Maybe we’ve got the entire concept of bravery backward.
Maybe bravery isn’t putting up your walls so high to protect yourself from the pain of this world. Maybe bravery was more about being strong enough to let yourself feel vulnerable in the right moments.
In a world that romanticizes relationships to the extreme, we’ve learned to harden our hearts to protect ourselves. We think that’s what bravery is. We think bravery is constantly having your life together and learning not to care, not even a little bit.
We go through the most horrible breakups imaginable and we tell ourselves that we won’t ever let ourselves go through something as devastating as our past heartbreaks, ever again. So we change. We distance ourselves from the possibility of feeling pain again, as much as possible.
Breakups have this horrifying ability to make you lose who you truly are, including everything you believe in. So we go through this painful transformation of re-inventing yourself and finding out who we really are before they broke our hearts. We become stronger, but we also become more afraid. We become more guarded.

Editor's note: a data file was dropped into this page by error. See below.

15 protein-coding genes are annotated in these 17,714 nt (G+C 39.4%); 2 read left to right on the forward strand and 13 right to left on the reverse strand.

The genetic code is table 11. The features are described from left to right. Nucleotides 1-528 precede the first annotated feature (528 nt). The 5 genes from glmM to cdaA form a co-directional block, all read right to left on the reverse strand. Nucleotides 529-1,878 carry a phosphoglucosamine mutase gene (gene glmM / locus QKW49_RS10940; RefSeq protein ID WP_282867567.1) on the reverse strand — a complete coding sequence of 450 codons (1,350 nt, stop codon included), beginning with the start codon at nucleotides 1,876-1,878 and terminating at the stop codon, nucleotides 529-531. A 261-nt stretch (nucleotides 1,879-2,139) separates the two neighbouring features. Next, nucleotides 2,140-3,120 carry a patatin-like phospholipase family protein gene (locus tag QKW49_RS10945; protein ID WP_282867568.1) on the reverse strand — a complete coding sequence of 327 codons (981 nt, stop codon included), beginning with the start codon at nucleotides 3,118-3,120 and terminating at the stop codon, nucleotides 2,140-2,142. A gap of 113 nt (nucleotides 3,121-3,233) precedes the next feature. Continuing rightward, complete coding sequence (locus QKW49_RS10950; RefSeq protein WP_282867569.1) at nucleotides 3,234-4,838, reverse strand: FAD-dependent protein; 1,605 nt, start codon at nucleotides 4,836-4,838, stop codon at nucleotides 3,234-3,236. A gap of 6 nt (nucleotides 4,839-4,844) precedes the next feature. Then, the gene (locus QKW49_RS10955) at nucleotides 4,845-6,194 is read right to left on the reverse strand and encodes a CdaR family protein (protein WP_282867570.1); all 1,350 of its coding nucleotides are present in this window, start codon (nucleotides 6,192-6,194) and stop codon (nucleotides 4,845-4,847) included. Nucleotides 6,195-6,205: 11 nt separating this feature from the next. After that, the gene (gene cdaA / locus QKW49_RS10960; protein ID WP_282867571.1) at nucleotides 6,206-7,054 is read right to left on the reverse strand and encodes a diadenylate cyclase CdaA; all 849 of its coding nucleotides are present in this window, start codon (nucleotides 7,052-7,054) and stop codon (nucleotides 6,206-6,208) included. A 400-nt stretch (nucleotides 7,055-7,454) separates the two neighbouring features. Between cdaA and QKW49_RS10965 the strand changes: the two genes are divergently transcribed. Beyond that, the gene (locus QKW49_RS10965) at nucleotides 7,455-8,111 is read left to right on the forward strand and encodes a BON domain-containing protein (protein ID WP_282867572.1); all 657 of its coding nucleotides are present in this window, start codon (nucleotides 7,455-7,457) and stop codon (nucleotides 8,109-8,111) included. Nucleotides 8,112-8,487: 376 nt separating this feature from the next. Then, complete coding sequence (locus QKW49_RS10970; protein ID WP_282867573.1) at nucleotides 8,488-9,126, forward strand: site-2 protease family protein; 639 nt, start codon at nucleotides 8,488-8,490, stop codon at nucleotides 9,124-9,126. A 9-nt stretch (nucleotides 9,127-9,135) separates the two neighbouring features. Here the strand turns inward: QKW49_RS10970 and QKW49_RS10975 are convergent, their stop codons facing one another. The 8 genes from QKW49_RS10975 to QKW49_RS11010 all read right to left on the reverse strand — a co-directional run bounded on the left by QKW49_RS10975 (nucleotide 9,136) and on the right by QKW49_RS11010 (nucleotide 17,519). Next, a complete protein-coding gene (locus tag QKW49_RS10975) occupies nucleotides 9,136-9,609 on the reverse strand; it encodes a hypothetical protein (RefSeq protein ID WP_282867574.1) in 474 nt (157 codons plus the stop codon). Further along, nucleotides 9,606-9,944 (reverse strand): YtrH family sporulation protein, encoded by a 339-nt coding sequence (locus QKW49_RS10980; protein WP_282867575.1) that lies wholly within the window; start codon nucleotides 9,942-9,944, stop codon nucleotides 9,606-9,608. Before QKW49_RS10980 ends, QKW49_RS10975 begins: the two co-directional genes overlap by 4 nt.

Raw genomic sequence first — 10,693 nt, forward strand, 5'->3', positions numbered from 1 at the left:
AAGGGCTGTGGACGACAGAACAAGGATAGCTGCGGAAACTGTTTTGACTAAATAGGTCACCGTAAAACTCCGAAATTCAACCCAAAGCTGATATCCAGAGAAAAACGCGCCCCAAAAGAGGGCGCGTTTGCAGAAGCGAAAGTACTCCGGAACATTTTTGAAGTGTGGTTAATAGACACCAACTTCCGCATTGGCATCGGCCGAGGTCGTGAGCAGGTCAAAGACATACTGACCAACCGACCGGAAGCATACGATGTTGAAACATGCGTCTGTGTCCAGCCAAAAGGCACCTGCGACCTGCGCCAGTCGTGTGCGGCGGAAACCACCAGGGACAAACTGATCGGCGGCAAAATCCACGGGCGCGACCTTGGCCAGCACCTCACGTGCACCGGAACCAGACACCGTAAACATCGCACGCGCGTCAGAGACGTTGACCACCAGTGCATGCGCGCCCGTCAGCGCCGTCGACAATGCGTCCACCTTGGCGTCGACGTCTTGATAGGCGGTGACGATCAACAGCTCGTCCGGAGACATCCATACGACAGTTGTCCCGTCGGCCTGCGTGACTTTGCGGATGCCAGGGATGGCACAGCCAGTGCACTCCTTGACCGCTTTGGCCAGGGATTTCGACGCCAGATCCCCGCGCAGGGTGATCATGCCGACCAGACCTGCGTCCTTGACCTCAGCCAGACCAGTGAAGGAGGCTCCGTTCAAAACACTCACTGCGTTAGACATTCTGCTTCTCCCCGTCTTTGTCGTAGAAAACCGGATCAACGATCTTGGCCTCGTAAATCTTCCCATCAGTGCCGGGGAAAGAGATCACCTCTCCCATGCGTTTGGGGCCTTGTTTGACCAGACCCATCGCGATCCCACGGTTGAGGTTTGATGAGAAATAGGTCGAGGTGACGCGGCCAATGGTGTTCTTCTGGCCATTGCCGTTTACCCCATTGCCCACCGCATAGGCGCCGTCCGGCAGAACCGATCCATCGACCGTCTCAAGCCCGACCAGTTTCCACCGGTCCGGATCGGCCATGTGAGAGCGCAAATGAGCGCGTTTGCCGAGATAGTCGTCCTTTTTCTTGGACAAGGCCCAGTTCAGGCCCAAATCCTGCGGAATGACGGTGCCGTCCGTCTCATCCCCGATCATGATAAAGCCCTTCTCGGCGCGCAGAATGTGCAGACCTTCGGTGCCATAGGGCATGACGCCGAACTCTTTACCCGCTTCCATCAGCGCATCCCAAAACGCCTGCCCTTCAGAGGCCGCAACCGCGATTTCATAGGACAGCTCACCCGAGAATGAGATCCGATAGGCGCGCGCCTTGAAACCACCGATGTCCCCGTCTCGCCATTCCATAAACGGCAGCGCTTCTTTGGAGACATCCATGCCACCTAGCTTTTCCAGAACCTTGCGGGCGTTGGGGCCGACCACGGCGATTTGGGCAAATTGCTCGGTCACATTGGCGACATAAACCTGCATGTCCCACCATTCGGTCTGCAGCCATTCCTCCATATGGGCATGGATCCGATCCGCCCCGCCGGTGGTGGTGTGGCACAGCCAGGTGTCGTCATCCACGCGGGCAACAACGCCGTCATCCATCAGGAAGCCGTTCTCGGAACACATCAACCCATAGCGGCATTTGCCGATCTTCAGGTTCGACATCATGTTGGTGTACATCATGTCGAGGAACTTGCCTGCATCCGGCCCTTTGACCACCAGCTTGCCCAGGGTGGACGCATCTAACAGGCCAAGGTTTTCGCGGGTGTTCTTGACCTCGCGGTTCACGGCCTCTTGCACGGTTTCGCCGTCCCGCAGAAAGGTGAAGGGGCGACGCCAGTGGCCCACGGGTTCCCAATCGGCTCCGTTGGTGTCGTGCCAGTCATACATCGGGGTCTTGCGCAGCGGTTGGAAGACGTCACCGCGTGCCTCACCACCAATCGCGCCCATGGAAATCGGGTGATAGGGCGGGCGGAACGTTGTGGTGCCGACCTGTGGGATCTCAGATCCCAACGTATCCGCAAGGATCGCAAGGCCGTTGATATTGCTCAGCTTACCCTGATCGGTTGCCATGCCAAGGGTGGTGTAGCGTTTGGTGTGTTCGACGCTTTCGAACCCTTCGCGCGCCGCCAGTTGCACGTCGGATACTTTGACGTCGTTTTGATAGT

We tell ourselves that nobody will ever dare make us feel that weak and destructible, ever again- until we forget what real vulnerability is when we fall in love.
Pain makes you indestructible. Numbing your emotions in order to prevent yourself from feeling any kind of pain isn’t bravery. It’s a defense mechanism for fear.
When dating someone, it’s the easiest thing to put our walls up so high that you don’t even dare give them the chance to know you. It’s the easiest thing to ‘live in the moment’ and just be contented with falling in love with your life, and there’s nothing wrong with that.
But there’s a grave danger in getting used to your own company that we forget how to open up our souls to someone and do it all over again.
Bravery isn’t always pretty. Sometimes, it’s full of darkness and having to recall every dark moment of your past. It’s having the guts to let someone help you with your baggage the same way you help them carry theirs. It’s being strong enough to admit that you don’t always have it together, and that’s okay. That’s’ what’s really brave.